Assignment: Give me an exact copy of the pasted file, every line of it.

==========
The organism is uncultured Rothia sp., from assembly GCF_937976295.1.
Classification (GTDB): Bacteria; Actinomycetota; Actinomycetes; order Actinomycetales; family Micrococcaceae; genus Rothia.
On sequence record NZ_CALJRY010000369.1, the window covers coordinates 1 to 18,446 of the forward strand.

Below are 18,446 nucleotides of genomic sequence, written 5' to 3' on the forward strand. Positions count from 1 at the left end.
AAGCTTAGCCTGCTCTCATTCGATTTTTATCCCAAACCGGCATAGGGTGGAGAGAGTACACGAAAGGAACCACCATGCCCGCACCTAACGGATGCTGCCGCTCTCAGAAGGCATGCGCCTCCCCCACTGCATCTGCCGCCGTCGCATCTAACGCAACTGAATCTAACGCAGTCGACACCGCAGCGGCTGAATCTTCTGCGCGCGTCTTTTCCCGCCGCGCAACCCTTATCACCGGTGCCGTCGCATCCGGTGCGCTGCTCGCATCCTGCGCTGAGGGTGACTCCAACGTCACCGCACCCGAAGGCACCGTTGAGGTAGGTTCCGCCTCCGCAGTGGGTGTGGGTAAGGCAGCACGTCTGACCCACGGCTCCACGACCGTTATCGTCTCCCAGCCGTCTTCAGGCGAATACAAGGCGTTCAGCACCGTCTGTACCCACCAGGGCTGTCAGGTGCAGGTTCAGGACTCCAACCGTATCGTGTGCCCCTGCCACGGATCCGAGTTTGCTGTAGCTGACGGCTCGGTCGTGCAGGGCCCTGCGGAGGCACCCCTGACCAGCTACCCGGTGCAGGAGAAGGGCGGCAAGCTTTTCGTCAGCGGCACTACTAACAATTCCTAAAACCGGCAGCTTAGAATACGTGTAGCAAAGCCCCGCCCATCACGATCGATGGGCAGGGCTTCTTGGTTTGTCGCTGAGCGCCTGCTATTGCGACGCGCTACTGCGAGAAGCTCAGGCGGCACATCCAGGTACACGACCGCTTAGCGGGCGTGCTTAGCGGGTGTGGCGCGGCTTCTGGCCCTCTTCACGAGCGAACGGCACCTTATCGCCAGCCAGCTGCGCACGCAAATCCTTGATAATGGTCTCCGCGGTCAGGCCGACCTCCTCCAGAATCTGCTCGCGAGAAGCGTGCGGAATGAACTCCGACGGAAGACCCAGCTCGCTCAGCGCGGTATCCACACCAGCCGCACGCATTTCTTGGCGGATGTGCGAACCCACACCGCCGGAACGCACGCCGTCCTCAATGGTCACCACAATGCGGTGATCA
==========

The organism is uncultured Rothia sp., from assembly GCF_937976295.1.
Classification (GTDB): Bacteria; Actinomycetota; Actinomycetes; order Actinomycetales; family Micrococcaceae; genus Rothia.
On sequence record NZ_CALJRY010000369.1, the window covers coordinates 1 to 18,446 of the forward strand.

Below are 18,446 nucleotides of genomic sequence, written 5' to 3' on the forward strand. Positions count from 1 at the left end.
AAGCTTAGCCTGCTCTCATTCGATTTTTATCCCAAACCGGCATAGGGTGGAGAGAGTACACGAAAGGAACCACCATGCCCGCACCTAACGGATGCTGCCGCTCTCAGAAGGCATGCGCCTCCCCCACTGCATCTGCCGCCGTCGCATCTAACGCAACTGAATCTAACGCAGTCGACACCGCAGCGGCTGAATCTTCTGCGCGCGTCTTTTCCCGCCGCGCAACCCTTATCACCGGTGCCGTCGCATCCGGTGCGCTGCTCGCATCCTGCGCTGAGGGTGACTCCAACGTCACCGCACCCGAAGGCACCGTTGAGGTAGGTTCCGCCTCCGCAGTGGGTGTGGGTAAGGCAGCACGTCTGACCCACGGCTCCACGACCGTTATCGTCTCCCAGCCGTCTTCAGGCGAATACAAGGCGTTCAGCACCGTCTGTACCCACCAGGGCTGTCAGGTGCAGGTTCAGGACTCCAACCGTATCGTGTGCCCCTGCCACGGATCCGAGTTTGCTGTAGCTGACGGCTCGGTCGTGCAGGGCCCTGCGGAGGCACCCCTGACCAGCTACCCGGTGCAGGAGAAGGGCGGCAAGCTTTTCGTCAGCGGCACTACTAACAATTCCTAAAACCGGCAGCTTAGAATACGTGTAGCAAAGCCCCGCCCATCACGATCGATGGGCAGGGCTTCTTGGTTTGTCGCTGAGCGCCTGCTATTGCGACGCGCTACTGCGAGAAGCTCAGGCGGCACATCCAGGTACACGACCGCTTAGCGGGCGTGCTTAGCGGGTGTGGCGCGGCTTCTGGCCCTCTTCACGAGCGAACGGCACCTTATCGCCAGCCAGCTGCGCACGCAAATCCTTGATAATGGTCTCCGCGGTCAGGCCGACCTCCTCCAGAATCTGCTCGCGAGAAGCGTGCGGAATGAACTCCGACGGAAGACCCAGCTCGCTCAGCGCGGTATCCACACCAGCCGCACGCATTTCTTGGCGGATGTGCGAACCCACACCGCCGGAACGCACGCCGTCCTCAATGGTCACCACAATGCGGTGATCA